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in the land of the blind there shouldn't be any kings, especially not abelist ones

imo we'll need to keep the loud ones from accumulating power, and we're terrible at it

we can't even have a cool empire collapse with invading visigoths we're just going to have a bunch of bald white billionaires beaten up by juggalos

the pattern the popcorn kernels make around my seat is well approximated by a Poisson distribution

it's 2018 WHYYYY is your default text output format ASCII instead of UTF-anything??

i'm a real fan of the double duck in bash; e.g. to compare the sorted versions of two files,

diff <(sort FILE1) <(sort FILE2)


comm <(sort FILE1) <(sort FILE2)

the <(..) <(..) bits are the ducks 😃

i guess melon husk is taking a shot at disaster capitalism now

i'm not much of a hoarder in any other part of my life. i err on the side of throwing things away (or, better, not getting them to begin with). but somehow the internet encourages me to hoard links. it's not rational: why store 1000s of pieces of information you will literally never look at again? the oldest URLs in my files are getting close to 8 years old now. why am i keeping those? what purpose do they serve?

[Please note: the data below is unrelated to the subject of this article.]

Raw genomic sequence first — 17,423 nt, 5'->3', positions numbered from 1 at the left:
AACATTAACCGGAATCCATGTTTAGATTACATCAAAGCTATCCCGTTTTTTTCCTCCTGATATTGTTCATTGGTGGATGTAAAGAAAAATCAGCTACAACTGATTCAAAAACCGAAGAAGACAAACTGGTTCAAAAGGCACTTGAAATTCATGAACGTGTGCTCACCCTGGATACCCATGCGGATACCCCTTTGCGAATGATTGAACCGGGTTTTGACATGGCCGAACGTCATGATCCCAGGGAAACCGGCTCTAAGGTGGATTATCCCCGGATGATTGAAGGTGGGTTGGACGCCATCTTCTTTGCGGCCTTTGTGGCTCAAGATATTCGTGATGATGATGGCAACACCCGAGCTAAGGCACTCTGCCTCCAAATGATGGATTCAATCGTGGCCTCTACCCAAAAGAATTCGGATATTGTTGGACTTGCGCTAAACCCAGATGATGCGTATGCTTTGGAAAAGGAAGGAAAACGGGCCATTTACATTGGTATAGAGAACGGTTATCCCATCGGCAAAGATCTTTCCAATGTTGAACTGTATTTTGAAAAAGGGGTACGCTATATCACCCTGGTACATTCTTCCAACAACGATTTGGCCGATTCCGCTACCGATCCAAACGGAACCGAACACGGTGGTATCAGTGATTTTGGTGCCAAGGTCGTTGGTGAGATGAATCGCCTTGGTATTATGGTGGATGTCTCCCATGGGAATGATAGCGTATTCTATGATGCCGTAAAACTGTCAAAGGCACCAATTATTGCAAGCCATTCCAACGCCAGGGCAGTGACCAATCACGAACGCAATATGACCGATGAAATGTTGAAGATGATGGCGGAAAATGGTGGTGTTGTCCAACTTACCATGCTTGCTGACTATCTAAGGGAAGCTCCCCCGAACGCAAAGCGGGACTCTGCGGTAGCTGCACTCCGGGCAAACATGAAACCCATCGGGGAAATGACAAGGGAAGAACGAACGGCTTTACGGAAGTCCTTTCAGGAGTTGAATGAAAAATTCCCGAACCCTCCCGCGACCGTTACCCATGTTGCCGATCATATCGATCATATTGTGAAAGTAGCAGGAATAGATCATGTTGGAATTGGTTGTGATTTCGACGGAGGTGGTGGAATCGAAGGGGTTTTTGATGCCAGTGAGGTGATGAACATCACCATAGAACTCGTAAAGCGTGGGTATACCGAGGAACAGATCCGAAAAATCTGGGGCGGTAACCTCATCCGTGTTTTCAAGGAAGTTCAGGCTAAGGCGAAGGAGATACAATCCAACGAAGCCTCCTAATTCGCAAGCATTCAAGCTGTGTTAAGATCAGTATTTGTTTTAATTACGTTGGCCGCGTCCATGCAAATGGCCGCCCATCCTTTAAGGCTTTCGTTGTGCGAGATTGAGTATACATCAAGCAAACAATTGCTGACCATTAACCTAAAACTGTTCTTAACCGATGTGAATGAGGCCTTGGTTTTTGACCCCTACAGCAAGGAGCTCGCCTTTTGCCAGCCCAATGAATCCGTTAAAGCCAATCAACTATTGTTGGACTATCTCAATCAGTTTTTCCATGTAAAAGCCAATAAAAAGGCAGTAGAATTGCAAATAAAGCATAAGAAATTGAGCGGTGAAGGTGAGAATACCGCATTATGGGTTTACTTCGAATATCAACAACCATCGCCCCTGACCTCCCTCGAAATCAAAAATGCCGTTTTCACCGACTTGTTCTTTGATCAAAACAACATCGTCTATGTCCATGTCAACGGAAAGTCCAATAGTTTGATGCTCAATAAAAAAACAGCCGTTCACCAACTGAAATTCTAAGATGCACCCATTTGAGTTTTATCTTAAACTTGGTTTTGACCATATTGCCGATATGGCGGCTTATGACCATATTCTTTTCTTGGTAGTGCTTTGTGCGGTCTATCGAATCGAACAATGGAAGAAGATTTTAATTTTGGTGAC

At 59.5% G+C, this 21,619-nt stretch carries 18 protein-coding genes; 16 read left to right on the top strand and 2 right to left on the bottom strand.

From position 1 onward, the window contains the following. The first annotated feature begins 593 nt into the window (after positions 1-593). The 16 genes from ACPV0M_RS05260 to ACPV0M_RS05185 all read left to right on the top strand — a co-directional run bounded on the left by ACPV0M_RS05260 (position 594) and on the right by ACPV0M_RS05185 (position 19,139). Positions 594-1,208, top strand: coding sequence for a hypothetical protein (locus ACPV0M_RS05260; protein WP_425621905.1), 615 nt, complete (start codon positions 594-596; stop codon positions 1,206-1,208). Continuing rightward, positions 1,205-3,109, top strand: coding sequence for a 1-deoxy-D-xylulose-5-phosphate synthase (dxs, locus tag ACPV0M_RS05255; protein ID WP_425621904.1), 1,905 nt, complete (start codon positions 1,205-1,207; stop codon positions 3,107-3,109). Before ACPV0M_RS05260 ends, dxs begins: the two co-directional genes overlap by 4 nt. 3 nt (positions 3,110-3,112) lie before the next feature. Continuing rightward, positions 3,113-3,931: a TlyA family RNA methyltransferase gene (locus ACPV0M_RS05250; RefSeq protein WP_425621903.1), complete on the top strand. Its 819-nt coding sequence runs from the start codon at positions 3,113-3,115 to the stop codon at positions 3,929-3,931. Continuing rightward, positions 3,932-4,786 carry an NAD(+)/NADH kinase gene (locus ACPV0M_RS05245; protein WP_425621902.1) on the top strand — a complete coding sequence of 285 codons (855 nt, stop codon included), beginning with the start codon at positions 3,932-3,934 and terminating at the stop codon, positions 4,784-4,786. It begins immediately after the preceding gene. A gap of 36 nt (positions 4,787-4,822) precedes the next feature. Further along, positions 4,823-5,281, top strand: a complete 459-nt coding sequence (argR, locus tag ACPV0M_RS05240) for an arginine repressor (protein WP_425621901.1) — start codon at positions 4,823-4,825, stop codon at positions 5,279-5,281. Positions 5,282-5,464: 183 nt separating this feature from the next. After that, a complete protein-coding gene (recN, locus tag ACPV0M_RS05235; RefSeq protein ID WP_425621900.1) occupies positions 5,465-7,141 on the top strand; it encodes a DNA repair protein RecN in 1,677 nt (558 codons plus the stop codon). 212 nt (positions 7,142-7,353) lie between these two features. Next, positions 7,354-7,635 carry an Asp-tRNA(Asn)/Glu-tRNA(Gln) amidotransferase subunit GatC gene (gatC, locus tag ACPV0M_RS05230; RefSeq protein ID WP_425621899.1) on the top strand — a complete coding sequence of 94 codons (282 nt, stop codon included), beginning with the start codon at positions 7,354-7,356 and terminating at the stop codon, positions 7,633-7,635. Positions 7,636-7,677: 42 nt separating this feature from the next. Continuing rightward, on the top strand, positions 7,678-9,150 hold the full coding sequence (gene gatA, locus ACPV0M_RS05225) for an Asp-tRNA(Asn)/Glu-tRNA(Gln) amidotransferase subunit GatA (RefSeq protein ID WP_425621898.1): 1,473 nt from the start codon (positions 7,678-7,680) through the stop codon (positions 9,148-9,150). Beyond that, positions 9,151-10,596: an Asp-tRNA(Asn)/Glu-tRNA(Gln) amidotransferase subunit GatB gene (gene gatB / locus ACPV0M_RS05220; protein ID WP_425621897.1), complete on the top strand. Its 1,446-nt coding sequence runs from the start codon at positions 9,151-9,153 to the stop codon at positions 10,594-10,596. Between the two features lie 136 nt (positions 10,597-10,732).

recently, i started yet another text file. at first i did this to test syncthing. but before long, i was pasting URLs from my phone or computer into that file so i could look at those URLs on other devices. and wouldn't you know, that file now has 10 URLs in it. no doubt that'll grow to 100s if i keep doing this. meanwhile, my other lists and databases and mind maps still have 1000s of URLs in them, sitting unread.

that file now has close to 1,000 lines in it. it's become so long and unwieldy that i only ever use the first 10 lines or so. in desperation, i've tried mind mapping some of the contents. as with the text file, the mind map became large and unwieldy; it has 100s of URLs in it. i won't list all the other things i've tried.

years ago, i innocently and with the best intentions started a text file with URLs i wanted to read more about later. i don't like browser bookmarks for reasons, and sorta like post-its, plain text files are remarkably good at organizing freeform information.

A recent study finds that male political reporters retweet male colleagues three times as often as female ones:

> [The authors] write that the patterns “suggest that men live in a gendered echo chamber that promotes other male journalists at the expense of female ones.”

if this were free of firefox and a little faster to start and quit i'd use it daily. i only stopped using lynx once the web became a javascript delivery platform

hmm, seems to be a bit unstable too. it takes a long time to "connect to firefox" (?), and a long time to quit. cool proof of concept though.

wow too bad browsh isn't standalone, it's pretty remarkable

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Octodon is a nice general purpose instance. more